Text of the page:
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              Diabetes mellitus and the risk of nephrolithiasis.

              Insulin resistance is a central feature of type 2 diabetes mellitus (DM) and may increase the risk of kidney stone formation. Existing cross-sectional data on the association between DM and nephrolithiasis are limited, and no prospective study to date has evaluated the relation between DM and the risk of kidney stones. To evaluate the relation between DM and prevalent kidney stones, we conducted a cross-sectional study of 3 large cohorts including over 200,000 participants: the Nurses' Health Study I (older women), the Nurses' Health Study II (younger women), and the Health Professionals Follow-up Study (men). We then prospectively studied the association between DM and incident nephrolithiasis over a combined 44 years of follow-up. Because insulin resistance can precede the diagnosis of DM by decades, we also prospectively examined the relation between kidney stones and the diagnosis of incident DM. Multivariate regression models adjusted for age, body mass index, thiazide diuretic use, fluid intake, and dietary factors. At baseline, the multivariate relative risk of prevalent stone disease in individuals with DM compared to individuals without was 1.38 (95% CI 1.06-1.79) in older women, 1.67 (95% CI 1.28-2.20) in younger women, and 1.31 (95% CI 1.11-1.54) in men. Prospectively, the multivariate relative risk of incident kidney stone formation in participants with DM compared to participants without was 1.29 (95% CI 1.05-1.58) in older women, 1.60 (95% CI 1.16-2.21) in younger women, and 0.81 (95% CI 0.59-1.09) in men. The multivariate relative risk of incident DM in participants with a history of kidney stones compared to participants without was 1.33 (95% CI 1.18-1.50) in older women, 1.48 (95% CI 1.14-1.91) in younger women, and 1.49 (95% CI 1.29-1.72) in men. DM is a risk factor for the development of kidney stones. Additional studies are needed to determine if the increased risk of DM in stone formers is due to subclinical insulin resistance.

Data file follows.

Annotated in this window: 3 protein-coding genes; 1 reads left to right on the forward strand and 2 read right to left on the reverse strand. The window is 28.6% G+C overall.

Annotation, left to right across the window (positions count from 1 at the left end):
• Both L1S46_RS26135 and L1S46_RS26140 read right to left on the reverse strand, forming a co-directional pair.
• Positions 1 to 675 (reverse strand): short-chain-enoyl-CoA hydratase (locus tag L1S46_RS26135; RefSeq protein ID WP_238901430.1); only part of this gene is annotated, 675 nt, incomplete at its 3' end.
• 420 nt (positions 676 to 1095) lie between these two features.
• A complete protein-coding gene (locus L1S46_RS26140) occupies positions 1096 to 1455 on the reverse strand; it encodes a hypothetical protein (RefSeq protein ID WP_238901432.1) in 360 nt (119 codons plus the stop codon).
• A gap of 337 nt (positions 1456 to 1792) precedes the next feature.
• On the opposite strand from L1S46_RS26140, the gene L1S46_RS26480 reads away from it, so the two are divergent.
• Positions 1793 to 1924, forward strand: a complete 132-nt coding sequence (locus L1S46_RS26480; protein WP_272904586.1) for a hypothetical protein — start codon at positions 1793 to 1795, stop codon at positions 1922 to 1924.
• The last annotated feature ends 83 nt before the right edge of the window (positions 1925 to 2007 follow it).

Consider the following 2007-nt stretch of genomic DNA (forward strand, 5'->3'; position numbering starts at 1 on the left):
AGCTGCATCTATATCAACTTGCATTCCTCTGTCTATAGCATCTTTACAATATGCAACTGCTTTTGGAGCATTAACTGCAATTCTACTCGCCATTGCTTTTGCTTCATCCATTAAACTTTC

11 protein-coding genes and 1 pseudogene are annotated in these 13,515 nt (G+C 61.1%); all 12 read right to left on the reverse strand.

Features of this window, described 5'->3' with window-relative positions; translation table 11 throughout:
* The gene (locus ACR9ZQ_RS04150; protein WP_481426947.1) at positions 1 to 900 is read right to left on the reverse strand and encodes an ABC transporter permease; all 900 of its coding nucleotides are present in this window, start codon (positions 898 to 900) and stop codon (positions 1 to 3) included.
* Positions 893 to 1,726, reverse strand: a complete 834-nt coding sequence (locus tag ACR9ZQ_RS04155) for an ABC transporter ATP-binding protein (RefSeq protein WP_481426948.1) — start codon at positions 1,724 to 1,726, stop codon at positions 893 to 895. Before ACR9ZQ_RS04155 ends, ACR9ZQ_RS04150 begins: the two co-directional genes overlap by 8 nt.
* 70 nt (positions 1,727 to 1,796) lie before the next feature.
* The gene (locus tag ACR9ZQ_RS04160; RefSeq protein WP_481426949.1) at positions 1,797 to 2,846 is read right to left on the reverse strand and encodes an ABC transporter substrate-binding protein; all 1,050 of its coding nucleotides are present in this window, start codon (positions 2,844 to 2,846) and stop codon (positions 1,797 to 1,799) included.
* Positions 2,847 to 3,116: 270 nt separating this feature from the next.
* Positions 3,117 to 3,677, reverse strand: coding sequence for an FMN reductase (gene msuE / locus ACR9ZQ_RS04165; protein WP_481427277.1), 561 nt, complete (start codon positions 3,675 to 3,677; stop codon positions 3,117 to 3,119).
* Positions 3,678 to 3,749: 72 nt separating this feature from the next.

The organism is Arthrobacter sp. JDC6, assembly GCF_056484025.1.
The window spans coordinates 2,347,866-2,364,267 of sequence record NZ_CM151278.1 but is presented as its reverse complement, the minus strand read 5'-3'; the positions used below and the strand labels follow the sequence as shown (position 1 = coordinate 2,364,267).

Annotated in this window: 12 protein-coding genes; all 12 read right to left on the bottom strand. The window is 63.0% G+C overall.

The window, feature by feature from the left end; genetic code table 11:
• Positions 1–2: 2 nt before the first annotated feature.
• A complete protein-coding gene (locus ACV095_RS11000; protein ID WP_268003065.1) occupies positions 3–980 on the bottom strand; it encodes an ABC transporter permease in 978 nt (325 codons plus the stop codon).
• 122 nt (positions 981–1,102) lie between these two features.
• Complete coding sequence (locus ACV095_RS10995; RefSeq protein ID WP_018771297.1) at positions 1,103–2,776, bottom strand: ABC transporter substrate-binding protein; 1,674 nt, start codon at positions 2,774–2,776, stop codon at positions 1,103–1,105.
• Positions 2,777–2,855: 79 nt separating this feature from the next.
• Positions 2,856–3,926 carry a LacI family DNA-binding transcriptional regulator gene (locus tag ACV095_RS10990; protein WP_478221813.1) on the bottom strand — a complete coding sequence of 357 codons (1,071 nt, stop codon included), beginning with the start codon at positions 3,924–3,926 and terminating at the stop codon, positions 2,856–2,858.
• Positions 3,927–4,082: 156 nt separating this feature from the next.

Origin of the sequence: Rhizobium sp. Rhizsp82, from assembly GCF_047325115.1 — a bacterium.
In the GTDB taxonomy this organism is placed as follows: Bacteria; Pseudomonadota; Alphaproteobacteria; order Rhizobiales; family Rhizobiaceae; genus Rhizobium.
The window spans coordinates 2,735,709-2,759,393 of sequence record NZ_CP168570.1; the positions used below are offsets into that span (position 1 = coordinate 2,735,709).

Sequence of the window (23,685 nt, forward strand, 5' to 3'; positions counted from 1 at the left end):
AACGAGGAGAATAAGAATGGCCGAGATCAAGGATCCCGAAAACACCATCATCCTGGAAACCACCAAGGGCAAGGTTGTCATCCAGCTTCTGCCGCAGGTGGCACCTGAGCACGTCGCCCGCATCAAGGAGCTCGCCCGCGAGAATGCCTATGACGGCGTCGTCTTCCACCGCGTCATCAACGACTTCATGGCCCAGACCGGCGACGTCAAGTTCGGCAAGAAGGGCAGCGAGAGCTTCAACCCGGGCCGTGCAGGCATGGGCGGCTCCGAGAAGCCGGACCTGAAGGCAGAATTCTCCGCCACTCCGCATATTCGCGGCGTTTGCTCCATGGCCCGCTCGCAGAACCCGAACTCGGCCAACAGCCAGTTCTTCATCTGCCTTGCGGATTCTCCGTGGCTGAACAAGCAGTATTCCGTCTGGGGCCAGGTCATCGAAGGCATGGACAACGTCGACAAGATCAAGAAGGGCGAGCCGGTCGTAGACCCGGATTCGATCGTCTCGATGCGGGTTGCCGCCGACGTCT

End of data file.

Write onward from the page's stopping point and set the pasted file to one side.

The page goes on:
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                Author and article information

                Journal
                Journal of Urology
                Journal of Urology
                Elsevier BV
                0022-5347
                1527-3792
                August 2014
                August 2014
                : 192
                : 2
                : 316-324
                Affiliations
                [1 ]American Urological Assocation Education and Research, Inc., Linthicum, Maryland
                Article
                10.1016/j.juro.2014.05.006
                24857648
                d34bbe5d-d6dd-4d09-be5b-2d8904f7e1cf
                © 2014

                https://www.elsevier.com/tdm/userlicense/1.0/